3.   See footnote 2, ante.

4.   “As originally enacted in 1976, section 12022.7 provided that:  [¶] ‘As used in this section “great bodily injury” means a serious impairment of physical condition, which includes any of the following:  [¶] (a) Prolonged loss of consciousness.  [¶] (b) Severe concussion.  [¶] (c) Protracted loss of any bodily member or organ.  [¶] (d) Protracted impairment of function of any bodily member or organ or bone.  [¶] (e) A wound or wounds requiring extensive suturing.  [¶] (f) Serious disfigurement.  [¶] (g) Severe physical pain inflicted by torture.’   (Stats.1976, ch. 1139, § 306, p. 5163.)“This detailed definition of great bodily injury, however, was short-lived.   In 1977 the Legislature amended section 12022.7 to strike out the detailed definition of great bodily injury and to substitute the statement that:  ‘As used in this section, great bodily injury means a significant or substantial physical injury.’  (Stats.1977, ch. 165, § 94.)   In People v. Caudillo (1978) 21 Cal.3d 562, 581–582 ․ [146 Cal.Rptr. 859, 580 P.2d 274], this court explained the intent of the 1977 amendment to section 12022.7:  ‘[T]he 1977 amendment to Penal Code section 12022.7 was not intended to lessen the magnitude of bodily injury required by the 1976 detailed definition of great bodily injury.   Rather, it appears that the 1977 amendment to Penal Code section 12022.7 was designed to preclude the possibility that the 1976 detailed definition of great bodily injury be construed as all inclusive, leaving no latitude to the trier of fact to find a bodily injury of equal magnitude to the categories specified in the detailed definition but not coming literally within any category set forth therein.’ ”  (People v. Wolcott (1983) 34 Cal.3d 92, 106, fn. 7, 192 Cal.Rptr. 748, 665 P.2d 520.)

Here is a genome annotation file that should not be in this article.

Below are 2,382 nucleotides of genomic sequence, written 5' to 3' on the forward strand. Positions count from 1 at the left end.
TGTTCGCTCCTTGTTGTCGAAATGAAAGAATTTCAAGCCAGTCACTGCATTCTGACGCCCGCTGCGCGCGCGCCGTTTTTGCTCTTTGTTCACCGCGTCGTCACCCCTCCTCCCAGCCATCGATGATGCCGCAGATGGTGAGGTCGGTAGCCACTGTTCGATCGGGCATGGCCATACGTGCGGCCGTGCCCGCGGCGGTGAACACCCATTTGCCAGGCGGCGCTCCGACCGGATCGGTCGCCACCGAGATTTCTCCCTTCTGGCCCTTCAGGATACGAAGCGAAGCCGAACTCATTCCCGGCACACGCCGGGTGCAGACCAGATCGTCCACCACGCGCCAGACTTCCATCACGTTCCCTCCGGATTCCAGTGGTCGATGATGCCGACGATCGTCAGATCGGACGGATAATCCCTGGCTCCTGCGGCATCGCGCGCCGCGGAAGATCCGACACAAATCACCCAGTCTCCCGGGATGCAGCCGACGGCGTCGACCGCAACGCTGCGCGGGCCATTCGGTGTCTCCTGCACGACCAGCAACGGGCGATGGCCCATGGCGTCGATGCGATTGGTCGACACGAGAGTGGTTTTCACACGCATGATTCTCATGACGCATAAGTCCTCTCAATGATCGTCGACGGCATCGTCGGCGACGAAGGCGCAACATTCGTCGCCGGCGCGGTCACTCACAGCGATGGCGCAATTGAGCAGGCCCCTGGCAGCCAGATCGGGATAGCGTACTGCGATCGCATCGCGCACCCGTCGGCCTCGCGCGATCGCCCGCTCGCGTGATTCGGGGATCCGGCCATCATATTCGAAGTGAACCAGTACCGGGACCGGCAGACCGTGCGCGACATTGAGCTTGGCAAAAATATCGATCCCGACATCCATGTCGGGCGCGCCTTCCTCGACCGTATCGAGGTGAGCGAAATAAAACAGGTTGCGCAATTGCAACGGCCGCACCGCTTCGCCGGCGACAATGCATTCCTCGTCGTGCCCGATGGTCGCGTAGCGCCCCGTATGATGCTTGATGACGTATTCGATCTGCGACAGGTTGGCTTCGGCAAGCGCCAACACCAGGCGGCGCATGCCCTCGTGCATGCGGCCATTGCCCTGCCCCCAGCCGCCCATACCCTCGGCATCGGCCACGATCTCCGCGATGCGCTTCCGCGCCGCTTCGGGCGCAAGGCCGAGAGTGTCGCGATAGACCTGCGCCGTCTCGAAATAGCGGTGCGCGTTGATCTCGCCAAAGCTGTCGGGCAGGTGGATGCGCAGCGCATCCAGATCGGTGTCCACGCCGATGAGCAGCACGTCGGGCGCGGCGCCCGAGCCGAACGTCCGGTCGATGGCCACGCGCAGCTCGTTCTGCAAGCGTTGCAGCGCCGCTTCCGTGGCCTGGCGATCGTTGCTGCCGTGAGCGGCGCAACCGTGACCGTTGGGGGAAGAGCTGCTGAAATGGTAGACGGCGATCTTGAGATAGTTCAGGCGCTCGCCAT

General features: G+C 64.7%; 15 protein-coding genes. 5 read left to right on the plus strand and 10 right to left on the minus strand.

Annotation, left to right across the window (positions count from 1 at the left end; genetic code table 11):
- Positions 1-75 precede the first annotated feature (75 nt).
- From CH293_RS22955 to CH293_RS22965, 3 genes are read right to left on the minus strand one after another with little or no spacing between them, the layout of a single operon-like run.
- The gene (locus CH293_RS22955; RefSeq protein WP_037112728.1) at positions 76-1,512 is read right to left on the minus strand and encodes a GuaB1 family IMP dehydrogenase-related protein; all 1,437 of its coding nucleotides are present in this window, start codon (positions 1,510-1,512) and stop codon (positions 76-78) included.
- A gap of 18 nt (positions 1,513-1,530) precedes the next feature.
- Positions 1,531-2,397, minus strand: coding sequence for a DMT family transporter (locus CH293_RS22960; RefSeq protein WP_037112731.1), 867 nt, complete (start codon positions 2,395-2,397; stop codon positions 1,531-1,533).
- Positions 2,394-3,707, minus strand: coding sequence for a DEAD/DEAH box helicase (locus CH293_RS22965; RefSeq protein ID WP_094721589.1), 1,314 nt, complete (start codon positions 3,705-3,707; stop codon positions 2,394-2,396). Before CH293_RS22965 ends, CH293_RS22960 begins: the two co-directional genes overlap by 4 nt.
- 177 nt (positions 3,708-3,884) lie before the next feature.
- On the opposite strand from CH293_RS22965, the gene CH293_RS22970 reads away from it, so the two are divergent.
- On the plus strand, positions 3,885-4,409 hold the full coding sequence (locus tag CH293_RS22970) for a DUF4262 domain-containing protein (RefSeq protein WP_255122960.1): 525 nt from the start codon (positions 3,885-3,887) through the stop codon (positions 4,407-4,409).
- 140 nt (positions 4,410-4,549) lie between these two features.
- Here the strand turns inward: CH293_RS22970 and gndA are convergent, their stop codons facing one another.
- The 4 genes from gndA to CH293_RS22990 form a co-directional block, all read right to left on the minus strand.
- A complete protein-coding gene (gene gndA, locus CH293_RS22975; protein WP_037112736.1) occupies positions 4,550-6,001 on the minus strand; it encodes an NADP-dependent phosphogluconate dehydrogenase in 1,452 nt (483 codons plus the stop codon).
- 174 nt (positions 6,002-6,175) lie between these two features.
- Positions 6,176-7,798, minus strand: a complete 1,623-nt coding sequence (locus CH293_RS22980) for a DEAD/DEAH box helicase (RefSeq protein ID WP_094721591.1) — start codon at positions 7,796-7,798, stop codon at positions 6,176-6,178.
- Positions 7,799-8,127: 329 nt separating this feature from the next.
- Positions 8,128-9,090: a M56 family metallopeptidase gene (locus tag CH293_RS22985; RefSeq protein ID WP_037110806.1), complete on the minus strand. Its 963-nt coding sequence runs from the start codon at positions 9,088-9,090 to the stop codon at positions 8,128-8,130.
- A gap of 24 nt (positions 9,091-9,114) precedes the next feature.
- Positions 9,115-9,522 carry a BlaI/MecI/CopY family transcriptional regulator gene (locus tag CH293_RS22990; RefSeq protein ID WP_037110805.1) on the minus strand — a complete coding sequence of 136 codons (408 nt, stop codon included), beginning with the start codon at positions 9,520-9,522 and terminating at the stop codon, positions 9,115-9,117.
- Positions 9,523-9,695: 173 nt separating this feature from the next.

5.   The record reveals no evidence that either Clevenger or Marasino sought or received medical treatment for their injuries.

BARRY–DEAL, Associate Justice.

WHITE, P.J., and MERRILL, J., concur.